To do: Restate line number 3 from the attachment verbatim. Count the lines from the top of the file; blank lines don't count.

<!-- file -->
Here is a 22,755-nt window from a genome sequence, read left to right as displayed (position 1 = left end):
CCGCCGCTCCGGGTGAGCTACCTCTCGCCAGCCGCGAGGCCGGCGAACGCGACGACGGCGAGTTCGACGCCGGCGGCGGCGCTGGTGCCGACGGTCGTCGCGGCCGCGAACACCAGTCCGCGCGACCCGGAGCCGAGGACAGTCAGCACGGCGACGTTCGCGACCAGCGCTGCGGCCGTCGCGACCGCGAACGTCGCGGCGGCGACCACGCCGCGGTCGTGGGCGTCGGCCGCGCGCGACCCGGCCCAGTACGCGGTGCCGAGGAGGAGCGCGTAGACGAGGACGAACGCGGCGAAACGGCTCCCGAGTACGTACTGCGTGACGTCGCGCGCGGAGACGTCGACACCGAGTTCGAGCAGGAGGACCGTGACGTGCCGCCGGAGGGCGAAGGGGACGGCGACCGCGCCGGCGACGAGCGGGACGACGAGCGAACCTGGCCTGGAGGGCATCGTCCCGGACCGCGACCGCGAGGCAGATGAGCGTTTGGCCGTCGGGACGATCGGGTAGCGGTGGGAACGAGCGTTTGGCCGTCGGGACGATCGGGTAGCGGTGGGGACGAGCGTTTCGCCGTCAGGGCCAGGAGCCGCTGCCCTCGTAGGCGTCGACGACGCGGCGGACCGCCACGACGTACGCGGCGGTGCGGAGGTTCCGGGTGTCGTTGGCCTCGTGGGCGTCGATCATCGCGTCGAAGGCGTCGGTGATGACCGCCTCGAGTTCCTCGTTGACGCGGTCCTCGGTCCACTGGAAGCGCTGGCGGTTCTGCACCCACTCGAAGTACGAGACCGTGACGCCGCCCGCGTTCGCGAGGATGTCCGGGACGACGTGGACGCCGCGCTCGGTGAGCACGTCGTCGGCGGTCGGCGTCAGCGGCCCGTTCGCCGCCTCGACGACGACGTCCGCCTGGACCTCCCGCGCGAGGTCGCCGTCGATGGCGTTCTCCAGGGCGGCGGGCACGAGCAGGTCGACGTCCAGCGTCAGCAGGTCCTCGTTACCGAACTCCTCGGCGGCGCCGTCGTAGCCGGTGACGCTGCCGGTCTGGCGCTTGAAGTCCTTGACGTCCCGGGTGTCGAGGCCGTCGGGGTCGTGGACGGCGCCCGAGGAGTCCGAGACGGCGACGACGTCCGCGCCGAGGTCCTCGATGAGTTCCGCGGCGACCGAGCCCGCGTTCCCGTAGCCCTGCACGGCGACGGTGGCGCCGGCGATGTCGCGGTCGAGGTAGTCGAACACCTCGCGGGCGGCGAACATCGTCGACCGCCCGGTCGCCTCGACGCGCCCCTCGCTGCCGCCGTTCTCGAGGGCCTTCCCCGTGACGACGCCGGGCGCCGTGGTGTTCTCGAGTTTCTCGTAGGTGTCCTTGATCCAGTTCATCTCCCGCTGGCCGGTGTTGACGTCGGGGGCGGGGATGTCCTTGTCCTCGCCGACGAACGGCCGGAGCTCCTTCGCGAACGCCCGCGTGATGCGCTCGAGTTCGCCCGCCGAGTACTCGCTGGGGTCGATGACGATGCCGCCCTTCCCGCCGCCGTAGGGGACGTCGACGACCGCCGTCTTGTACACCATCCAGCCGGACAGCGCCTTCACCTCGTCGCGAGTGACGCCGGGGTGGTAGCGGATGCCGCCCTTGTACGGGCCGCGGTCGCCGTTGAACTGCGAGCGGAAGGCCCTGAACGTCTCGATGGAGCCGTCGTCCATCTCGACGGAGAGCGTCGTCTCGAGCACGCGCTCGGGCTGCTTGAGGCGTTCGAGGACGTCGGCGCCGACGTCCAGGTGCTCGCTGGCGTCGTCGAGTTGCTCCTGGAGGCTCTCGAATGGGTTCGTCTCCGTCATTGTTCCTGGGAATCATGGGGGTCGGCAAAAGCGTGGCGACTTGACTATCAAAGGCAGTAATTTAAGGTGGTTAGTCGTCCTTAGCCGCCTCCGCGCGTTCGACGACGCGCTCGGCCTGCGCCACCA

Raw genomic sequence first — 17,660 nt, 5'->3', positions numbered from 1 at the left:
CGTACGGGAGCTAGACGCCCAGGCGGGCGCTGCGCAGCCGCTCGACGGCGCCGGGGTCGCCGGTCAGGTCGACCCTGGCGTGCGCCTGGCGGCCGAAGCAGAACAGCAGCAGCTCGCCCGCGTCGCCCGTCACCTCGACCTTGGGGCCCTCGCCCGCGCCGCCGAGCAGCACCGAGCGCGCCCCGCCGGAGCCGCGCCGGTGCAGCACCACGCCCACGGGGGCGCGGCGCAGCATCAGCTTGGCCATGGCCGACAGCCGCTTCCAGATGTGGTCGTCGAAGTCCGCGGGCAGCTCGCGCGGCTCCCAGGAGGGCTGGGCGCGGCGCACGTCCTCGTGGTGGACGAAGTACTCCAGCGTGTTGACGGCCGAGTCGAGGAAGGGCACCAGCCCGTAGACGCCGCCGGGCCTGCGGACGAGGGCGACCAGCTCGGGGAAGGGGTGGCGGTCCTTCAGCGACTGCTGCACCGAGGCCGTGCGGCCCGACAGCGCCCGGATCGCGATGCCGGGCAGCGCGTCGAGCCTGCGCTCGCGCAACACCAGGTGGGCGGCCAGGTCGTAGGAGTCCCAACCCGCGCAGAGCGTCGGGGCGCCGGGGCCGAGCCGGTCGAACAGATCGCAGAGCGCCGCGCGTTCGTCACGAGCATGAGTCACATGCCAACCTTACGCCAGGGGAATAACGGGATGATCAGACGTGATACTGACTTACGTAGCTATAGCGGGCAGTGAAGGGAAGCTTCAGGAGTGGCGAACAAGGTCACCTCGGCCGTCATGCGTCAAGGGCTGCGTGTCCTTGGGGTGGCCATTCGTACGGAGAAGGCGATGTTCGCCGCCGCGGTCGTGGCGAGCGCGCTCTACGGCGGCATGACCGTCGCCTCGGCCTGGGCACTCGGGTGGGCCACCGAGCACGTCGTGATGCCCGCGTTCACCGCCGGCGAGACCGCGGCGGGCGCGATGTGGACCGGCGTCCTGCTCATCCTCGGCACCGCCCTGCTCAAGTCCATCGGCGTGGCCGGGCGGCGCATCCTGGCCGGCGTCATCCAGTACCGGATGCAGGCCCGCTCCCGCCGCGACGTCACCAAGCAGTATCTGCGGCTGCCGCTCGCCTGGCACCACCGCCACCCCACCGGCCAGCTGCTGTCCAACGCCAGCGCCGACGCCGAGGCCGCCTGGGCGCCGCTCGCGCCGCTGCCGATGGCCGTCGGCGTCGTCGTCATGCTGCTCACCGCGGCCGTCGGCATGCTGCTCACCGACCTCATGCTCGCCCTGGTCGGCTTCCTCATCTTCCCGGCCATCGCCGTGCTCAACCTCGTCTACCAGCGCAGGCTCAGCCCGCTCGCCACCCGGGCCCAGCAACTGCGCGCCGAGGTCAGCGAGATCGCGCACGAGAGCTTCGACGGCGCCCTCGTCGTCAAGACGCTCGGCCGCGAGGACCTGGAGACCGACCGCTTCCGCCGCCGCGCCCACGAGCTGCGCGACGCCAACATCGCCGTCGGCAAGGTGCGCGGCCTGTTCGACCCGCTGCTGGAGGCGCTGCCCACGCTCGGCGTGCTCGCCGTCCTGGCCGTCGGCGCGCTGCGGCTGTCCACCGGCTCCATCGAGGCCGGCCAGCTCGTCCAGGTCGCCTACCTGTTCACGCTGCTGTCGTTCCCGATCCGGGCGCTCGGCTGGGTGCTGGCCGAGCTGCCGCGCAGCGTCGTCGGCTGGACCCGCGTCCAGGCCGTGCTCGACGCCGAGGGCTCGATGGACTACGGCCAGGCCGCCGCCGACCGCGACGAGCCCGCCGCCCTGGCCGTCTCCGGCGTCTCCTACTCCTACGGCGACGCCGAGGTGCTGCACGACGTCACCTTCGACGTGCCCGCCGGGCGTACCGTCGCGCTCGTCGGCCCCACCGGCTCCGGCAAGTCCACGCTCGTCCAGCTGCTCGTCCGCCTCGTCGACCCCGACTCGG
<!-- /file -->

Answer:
Raw genomic sequence first — 17,660 nt, 5'->3', positions numbered from 1 at the left: